“Our quality of life in Colorado is being affected dramatically because of climate change,” said Bennet. “I spend a lot of time working with communities that have suffered through the worst wildfires that they have ever seen, or through the worst floods that they’ve ever seen, caused by climate change. It’s certainly been true in El Paso County. We have to get to net zero carbon by 2050. What we’ve got to do is figure out how to build a transition from where we are today to where we need to be in 2050. I think it’s a mistake to say that we’re going to be able to go from A to Z. We’re going to have to go from A to B to C to D to E to Z to get to a place where we’re at net zero in 2050. I think Colorado can lead that. I think Colorado is transitioning from fossil fuels in a way that demonstrates that you can continue to grow your economy, but we’re going to have work with communities that are transitioning here, like in Northwest Colorado where they’re losing their coal plants, they’re losing their power plants, and we’ve got to find ways to replace the revenue base there. I think it’s very important to do that, because if we don’t do that we’re not going to be able to have the transition. This transition should have started 20 years ago. What’s coming now in congress is this reconciliation package that hopefully we’re going to be able to pass. It’s go $500 billion in funding for climate, but I don’t know whether we’re going to get to finish that or not.”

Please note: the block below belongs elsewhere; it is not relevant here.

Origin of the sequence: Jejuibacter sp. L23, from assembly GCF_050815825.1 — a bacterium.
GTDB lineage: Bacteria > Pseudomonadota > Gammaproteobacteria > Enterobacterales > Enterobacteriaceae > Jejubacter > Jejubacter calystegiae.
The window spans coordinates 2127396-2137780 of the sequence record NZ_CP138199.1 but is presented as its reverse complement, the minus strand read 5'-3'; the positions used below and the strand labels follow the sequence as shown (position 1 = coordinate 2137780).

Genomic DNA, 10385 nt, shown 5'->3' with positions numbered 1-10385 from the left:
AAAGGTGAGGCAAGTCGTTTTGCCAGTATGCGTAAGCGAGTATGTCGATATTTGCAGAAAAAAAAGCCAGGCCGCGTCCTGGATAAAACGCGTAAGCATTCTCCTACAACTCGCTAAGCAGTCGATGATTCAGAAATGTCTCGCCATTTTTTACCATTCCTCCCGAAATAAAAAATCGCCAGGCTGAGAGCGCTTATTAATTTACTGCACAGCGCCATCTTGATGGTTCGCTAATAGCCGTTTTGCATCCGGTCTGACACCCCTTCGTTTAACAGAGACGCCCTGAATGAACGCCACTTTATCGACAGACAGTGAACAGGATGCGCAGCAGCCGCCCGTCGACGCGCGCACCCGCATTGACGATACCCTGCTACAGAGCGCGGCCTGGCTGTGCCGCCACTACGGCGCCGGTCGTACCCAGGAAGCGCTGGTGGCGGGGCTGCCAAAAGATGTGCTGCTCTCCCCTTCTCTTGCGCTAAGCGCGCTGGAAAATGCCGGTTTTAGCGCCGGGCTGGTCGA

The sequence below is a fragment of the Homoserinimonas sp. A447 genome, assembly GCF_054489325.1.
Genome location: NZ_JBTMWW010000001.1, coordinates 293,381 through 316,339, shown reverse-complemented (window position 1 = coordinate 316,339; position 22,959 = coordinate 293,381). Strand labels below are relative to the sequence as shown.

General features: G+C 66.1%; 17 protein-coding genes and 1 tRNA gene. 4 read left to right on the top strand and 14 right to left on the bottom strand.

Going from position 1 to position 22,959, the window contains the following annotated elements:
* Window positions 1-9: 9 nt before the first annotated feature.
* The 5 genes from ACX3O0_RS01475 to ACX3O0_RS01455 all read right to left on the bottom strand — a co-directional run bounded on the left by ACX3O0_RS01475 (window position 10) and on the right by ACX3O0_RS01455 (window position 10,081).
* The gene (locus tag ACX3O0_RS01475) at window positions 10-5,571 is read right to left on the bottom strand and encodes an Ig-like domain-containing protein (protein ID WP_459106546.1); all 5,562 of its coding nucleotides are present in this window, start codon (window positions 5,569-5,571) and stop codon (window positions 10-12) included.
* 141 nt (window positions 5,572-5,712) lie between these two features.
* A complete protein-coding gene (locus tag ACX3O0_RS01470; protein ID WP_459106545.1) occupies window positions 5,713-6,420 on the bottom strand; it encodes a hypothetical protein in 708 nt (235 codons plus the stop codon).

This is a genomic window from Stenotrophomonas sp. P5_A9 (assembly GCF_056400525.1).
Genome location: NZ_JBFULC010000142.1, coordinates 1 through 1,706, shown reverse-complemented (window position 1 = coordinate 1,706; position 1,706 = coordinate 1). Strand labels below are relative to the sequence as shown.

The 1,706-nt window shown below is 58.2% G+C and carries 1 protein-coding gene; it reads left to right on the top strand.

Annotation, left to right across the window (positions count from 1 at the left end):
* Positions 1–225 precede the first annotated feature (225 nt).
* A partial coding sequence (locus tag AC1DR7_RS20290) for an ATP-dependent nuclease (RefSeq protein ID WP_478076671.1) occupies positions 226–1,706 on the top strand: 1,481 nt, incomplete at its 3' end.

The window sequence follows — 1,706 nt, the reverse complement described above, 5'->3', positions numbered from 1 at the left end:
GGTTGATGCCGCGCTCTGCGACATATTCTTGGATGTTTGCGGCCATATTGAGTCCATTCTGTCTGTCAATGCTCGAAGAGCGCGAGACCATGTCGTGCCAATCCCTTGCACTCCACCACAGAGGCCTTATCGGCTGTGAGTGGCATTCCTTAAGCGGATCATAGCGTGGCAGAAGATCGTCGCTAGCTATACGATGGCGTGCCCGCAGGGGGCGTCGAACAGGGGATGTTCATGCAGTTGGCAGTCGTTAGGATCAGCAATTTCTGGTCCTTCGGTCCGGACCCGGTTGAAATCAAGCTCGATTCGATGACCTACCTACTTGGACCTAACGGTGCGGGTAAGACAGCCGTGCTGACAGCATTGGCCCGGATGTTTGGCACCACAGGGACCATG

In addition to emphasizing the need to elect pro-choice legislators, Bennet addressed the importance of expanding voting access.